“And I will pour out on the house of David and the inhabitants of Jerusalem a spirit of grace and supplication. They will look on me, the one they have pierced, and they will mourn for him as one mourns for an only child, and grieve bitterly for him as one grieves for a firstborn son.
And I will pour upon the house of David, and upon the inhabitants of Jerusalem, the spirit of grace and compassion: and they shall look upon me, because they have mocked me, and they shall make lamentation for him, as for a beloved friend, and they shall grieve intensely, as for a firstborn son.
But I will fill the House of David and the inhabitants of Jerusalem with a spirit of pity and compassion; and they shall lament to Me about those who are slain, wailing over them as over a favorite son and showing bitter grief as over a first-born.
There are two words I am looking at here. The first is pierced in the OT (mocked or slain in the other two). The second is pour out in the OT (pour upon or fill in the other two).
The word translated as pierced by the Old Testament is daqar (Strong’s Concordance #1856, דָּקַר). It occurs 11 times in the Old Testament and Tanakh, and I was only able to find 10 of the occurrences in the Septuagint. Here is how it is translated in each verse…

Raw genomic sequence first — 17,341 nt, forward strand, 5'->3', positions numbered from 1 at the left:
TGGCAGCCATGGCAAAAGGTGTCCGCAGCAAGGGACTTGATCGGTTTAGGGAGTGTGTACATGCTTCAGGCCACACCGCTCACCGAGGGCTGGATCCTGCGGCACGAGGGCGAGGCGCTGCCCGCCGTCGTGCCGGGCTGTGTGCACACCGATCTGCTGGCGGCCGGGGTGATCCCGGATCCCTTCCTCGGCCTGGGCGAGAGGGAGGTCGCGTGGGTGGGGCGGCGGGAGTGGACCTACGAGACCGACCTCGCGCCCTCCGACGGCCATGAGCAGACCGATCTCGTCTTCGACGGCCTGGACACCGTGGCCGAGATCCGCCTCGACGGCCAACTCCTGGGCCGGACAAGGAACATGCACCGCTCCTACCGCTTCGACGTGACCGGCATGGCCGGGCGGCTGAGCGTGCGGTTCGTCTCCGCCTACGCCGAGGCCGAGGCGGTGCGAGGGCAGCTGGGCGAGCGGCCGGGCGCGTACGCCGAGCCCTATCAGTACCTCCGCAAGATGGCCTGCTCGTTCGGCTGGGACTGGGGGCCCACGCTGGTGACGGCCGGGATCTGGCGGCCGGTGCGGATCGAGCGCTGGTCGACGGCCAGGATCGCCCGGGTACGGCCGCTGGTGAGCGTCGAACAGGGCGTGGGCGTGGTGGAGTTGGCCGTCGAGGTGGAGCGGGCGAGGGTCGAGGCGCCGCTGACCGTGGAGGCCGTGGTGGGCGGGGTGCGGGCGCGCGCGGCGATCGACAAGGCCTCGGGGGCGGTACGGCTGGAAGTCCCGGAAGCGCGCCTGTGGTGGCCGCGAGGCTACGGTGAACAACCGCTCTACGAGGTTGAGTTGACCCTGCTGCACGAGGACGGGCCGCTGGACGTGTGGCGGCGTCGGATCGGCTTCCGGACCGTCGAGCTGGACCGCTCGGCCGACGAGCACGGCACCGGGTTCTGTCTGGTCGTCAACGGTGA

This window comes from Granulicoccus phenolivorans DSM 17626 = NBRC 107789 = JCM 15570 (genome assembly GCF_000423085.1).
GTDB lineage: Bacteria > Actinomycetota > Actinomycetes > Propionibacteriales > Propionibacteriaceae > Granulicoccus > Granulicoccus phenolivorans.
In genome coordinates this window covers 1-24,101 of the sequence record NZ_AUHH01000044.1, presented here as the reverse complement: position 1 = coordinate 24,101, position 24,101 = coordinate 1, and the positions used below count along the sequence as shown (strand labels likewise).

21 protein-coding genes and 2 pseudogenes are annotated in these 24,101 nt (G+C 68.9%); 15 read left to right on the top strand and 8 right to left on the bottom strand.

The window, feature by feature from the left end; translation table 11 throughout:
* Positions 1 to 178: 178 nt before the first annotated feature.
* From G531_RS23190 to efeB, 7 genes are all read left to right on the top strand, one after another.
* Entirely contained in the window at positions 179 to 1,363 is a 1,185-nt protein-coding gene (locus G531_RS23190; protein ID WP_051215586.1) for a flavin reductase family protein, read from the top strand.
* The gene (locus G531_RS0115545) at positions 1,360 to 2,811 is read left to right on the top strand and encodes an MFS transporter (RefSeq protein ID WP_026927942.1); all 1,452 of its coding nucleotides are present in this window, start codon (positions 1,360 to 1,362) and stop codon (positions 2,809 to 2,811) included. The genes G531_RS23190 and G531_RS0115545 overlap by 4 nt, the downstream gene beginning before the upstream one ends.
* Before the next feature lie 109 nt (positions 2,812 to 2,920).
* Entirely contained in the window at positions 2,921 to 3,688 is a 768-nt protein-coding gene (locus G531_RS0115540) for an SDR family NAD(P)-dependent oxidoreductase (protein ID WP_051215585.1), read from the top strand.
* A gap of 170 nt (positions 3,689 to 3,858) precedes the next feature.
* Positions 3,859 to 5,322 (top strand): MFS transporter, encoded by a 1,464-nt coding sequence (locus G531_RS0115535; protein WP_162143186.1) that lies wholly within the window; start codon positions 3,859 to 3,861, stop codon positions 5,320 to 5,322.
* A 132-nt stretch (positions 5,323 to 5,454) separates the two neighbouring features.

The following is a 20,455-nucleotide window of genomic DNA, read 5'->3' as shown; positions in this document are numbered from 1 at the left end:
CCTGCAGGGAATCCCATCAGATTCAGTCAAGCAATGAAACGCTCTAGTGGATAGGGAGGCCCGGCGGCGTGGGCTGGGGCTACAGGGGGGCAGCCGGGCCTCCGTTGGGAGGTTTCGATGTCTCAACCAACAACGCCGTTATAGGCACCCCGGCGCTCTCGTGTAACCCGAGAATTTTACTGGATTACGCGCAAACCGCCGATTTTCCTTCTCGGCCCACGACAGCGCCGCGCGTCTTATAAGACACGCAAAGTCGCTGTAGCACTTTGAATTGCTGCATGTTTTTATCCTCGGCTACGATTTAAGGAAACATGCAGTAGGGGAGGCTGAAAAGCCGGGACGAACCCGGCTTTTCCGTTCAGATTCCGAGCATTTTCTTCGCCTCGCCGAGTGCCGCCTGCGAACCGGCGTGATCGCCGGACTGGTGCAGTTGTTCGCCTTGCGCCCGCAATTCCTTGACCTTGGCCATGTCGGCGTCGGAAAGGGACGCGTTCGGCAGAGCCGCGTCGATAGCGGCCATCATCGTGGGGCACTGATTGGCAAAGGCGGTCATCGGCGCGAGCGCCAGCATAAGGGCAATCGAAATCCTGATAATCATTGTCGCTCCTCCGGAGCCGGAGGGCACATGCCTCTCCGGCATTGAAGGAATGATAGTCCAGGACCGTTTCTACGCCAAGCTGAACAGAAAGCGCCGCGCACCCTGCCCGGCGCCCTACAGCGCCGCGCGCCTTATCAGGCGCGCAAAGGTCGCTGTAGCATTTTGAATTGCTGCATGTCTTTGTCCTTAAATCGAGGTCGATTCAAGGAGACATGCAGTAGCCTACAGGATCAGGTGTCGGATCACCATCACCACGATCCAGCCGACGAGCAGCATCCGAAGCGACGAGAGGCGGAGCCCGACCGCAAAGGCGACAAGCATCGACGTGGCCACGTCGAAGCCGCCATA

1 Samuel 31:4
1 Chronicles 10:4
Through (thrust him through)
Through (thrust me through)
Through (thrust him through)
Through (run me through)
Put him to death
It seems to me that pierced or thrust through is a good translation for the verse.
The next term is “pour out. Per the Brown-Driver-Briggs Hebrew and English Lexicon, the Hebrew word, שָׁפַךְ means to, “to spill forth (blood, a libation, liquid metal; or even a solid, that is, to mound up); also (figuratively) to expend (life, soul, complaint, money, etc.); intensively to sprawl out:—cast (up), gush out, pour (out), shed (-der, out), slip.”
The Old Testament version of this verse translates this as to pour out, and the Tanakh version translates it as filling (pouring into a mold, like pouring water into a glass). Since this verse occurs so many times, I did not look up the Septuagint meaning, just the Tanakh meaning.
I looked up the Hebrew word in Strong’s Concordance, and looked at every occurrence of this word in the Tanakh. This Hebrew word occurs 115 times and was translated the following ways by the Jewish scholars who translated the Tanakh from Hebrew to English:
Pile up (Eight times including this verse)
Brazen Effrontery (Once)
Puts so many innocent people to death (Once)
Led off course (Once)
The remaining 100 times it was translated as one of the following, all which in some way mean pouring or spilling…
Dumped, shed, poured, poured it out, spilled, spill out, runs out, ebbs away, melts.
Which version translated this word correctly… The Tanakh, which translated this word as it had been used (at most) 15 other times, or the Old Testament, which translated the word as it had been used in the Tanakh (at least) 100 other times?
To summarize, the Septuagint agrees more closely with the Old Testament translation, and the Tanakh translates this word into a form that is only used 14 other places rather than the way it translates it 100 times. I think it is fair to say that the Christian and Septuagint translations are probably more accurate.